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2022 TRLN Annual Meeting Call for Proposals

TRLN is now inviting proposals for presentations and workshops for the 2022 Annual Meeting being held on July 11 and 12.

The deadline to submit a proposal is June 1.

Proposals of up to 150 words should be submitted along with an abbreviated abstract of 50 words that will be included on the annual meeting website.

About Presenting

Who can present?

Anyone who works in a TRLN member institution. We welcome proposals of any domain, area of expertise, and library. We also encourage partnering with colleagues to co-present.

What topics should presentations be about?

We welcome presentations about interesting activities at your institution. Do you have a completed, current, or upcoming project that other attendees might want to hear about or replicate? Working groups and interest groups are encouraged to share updates about their projects and accomplishments.

If you are planning on presenting or leading a workshop at another conference later this year, we also encourage you to present during the annual meeting to share your exciting work and to practice presenting.

Topics could include, but are not limited to:

  • Technologies, infrastructure, and/or vendor relations;
  • Inclusion, diversity, equity, and accessibility projects or programs;
  • Collections and resources;
  • Policy, legal, and accessibility issues;
  • Project management, design, or implementation;
  • Assessment;
  • Education and/or professional development; 
  • Partnerships with university presses;
  • Leadership and management; and
  • Sustainability.

How long can presentations be?

Presentations ranging from 5 minute lightning talks, 30 minute presentations, or longer workshops will be considered. Sessions will be grouped into blocks. If you have an idea for a longer workshop, please submit your idea and if selected, TRLN staff can coordinate scheduling this workshop around the same time as the annual meeting.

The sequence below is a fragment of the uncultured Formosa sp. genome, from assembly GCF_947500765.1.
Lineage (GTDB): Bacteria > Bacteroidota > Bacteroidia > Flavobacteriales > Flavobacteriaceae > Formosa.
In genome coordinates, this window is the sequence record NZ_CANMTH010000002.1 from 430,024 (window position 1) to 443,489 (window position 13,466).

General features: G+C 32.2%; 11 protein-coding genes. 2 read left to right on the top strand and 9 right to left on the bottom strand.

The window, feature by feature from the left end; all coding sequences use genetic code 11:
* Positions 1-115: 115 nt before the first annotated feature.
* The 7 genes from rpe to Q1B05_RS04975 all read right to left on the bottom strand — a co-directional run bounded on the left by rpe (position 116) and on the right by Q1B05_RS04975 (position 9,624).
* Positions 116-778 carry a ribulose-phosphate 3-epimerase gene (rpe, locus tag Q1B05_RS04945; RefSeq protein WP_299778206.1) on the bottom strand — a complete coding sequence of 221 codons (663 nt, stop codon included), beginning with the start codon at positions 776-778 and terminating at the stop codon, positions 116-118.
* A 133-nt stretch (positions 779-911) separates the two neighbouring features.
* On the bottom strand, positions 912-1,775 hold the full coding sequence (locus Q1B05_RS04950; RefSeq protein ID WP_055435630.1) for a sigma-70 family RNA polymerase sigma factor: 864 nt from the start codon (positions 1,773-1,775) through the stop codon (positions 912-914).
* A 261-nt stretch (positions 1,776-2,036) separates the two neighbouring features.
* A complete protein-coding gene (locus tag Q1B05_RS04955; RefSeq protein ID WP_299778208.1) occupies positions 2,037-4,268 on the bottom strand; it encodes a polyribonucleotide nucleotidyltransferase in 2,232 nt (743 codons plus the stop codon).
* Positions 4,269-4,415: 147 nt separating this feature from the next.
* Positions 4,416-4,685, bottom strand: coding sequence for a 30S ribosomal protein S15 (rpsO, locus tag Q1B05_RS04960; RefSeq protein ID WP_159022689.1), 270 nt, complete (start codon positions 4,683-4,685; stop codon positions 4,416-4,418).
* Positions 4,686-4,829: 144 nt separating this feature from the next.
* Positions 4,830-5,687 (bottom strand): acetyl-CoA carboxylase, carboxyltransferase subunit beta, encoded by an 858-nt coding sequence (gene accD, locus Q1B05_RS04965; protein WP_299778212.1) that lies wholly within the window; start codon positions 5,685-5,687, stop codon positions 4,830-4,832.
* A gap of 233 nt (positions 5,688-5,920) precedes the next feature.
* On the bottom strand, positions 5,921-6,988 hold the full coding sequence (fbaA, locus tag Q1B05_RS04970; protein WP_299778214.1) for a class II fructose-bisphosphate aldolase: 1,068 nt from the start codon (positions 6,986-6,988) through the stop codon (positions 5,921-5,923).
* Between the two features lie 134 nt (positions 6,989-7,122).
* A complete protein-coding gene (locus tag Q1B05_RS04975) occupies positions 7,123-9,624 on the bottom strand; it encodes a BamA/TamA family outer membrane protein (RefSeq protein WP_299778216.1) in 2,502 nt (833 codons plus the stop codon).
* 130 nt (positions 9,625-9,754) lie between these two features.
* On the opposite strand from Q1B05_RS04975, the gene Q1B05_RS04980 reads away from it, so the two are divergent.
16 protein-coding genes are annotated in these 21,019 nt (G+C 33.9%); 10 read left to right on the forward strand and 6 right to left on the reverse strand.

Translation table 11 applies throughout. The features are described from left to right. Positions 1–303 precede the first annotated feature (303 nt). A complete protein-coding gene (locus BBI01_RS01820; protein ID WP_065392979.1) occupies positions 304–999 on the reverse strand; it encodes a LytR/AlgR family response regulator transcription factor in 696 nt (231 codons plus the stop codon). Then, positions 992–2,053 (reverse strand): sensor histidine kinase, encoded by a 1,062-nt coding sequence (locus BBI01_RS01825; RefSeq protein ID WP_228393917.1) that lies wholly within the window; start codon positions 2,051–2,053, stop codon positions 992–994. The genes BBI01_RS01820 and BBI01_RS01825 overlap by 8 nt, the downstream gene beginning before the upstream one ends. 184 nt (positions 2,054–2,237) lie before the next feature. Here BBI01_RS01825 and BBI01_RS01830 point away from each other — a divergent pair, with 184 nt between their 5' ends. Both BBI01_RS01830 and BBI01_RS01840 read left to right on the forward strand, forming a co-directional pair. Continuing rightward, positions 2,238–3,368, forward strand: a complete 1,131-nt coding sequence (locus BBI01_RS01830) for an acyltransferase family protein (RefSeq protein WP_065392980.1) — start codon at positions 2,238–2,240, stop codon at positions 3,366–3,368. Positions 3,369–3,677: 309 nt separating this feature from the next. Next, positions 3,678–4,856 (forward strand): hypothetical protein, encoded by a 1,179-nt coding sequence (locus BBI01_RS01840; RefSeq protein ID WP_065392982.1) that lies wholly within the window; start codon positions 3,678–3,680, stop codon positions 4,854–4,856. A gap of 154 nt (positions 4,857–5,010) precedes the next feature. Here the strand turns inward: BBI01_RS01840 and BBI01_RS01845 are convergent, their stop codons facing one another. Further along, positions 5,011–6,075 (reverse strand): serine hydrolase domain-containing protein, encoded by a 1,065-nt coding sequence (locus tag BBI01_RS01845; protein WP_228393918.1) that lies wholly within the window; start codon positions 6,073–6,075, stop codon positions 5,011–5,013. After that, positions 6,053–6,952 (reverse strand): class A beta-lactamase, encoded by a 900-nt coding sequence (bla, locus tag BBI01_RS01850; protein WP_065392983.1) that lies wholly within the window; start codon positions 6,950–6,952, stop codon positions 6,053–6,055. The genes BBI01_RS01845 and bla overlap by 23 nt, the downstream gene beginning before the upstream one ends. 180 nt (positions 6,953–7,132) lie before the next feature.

When will I hear if my proposal has been accepted?

All submissions will be reviewed by the Annual Meeting Steering Committee and selections will be announced by June 13.

Can I pre-record my presentation?

Yes! If you prefer to pre-record your presentation, TRLN staff can work with you to record your presentation and stream it during a scheduled time in the program for attendees. You can also present live and we expect most will do so, but we want to try and accommodate as many presentation preferences as possible. Regardless of presenting live or pre-recording, there will be a live Q&A with the presenters.

Reach out to events@trln.org if you have any questions!

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Save the Date for the 2022 TRLN Annual Meeting

The 2022 TRLN Annual Meeting will be Monday, July 11 and Tuesday, July 12. This year we will be meeting in person at the Carolina Theatre on the first day and online for the second. This year’s theme will be “Sustainability: Social Equity, Economics, and Environment”.

The meeting will feature two keynote speakers, panels and presentations from your TRLN colleagues, and more! The event page will continue to be updated with details as we get closer to the Annual Meeting. If you have any questions, please contact events@trln.org.

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TRLN IDEA Funding awarded to “UNC Black Faculty Vanguard” project

TRLN is excited to announce the first recipient of IDEA funding will be the project “UNC Black Faculty Vanguard” proposed by Sarah Carrier – North Carolina Research and Instruction Librarian for UNC-Chapel Hill’s Wilson Special Collections Library.

About project

The purpose of this project is to locate and digitize primary documents/artifacts about the first Black faculty members at UNC-Chapel Hill from 1966 – 1973. These materials, primarily housed at Wilson Special Collections Library, will be organized to tell the stories of the first Black faculty members and speak to one essential part of the overall story of desegregation at UNC-Chapel Hill. The project will culminate in an online digital exhibit built in Omeka featuring each of the first Black faculty members, plus a timeline of the era.

Dr. James H. Brewer, UNC-Chapel Hill History Professor and Director of the Afro-American Studies. Appeared in October, 1972 issue of Black Ink, the UNC-Chapel Hill Black Student Movement newspaper https://newspapers.digitalnc.org/lccn/2015236558/1972-10-01/ed-1/seq-4/.